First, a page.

Since the time St. Matthew included those words into his account of the ministry of Jesus , what tremendous events have occurred in the succeeding centuries and millennia , and still , the oft-buffeted , (and on many occasions the severely-buffeted) , ‘barque of Peter’ , continues on her course , always open to renewal , as she seeks to preach the authentic Gospel of Jesus the Christ in season and out of season.
Continuing the reflection , let’s consider the ‘Petrine office / ministry’ , in the light of the 266 , (or 265 , depending on your source) , successors of St. Peter. The majority have been admirable , a good number have been outstanding (two have been called ‘Great’ , with moves to add St. John Paul II to this select pair) ; quite a few have been canonised as Saints of God , some have been forgettable , (and a few truly so) , while , sadly , a handful have been odious.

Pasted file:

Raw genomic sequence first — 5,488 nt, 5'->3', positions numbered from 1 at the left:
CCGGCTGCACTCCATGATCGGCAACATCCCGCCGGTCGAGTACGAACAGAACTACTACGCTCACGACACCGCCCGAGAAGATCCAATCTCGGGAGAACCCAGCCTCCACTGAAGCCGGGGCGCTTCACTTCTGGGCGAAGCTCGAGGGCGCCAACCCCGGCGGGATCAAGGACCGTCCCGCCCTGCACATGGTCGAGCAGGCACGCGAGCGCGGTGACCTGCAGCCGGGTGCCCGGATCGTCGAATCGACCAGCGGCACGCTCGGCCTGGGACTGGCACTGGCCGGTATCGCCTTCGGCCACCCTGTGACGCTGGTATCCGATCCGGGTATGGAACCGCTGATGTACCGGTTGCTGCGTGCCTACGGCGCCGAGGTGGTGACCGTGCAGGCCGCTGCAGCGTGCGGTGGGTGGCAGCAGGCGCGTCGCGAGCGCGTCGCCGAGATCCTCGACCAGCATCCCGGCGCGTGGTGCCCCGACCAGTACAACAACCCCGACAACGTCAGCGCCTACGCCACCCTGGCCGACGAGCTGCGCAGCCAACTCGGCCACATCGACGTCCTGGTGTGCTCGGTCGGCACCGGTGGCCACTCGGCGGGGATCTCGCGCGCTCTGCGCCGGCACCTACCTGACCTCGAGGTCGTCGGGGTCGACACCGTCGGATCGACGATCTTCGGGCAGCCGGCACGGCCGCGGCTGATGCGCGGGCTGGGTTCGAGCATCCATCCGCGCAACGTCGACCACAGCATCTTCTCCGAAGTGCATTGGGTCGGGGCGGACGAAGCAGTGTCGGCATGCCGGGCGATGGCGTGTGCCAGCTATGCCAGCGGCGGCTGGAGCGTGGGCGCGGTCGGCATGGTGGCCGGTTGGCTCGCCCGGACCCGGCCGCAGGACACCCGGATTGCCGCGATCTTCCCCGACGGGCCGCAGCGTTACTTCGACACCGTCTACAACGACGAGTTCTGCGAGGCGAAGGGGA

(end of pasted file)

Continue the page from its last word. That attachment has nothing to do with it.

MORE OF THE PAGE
The Papacy is the longest-lasting institution the world has ever known , and while the first two hundred years are open to a certain amount of conjecture as to names and dates , from the third century onwards we have documentary evidence concerning the Bishops of Rome and Successors of Peter. On the whole , it makes fascinating and uplifting reading – that weak and limited human beings have been ‘in-spirited’ to act as the ‘Vicar of Christ’ on earth.
It is our tradition that the first ‘Roman-born’ Pope was the immediate successor to Peter – one Linus , whose feast day we celebrate every September 23rd , though in our time Padre Pio is also culted on that day and may be a more familiar figure to present day Catholics.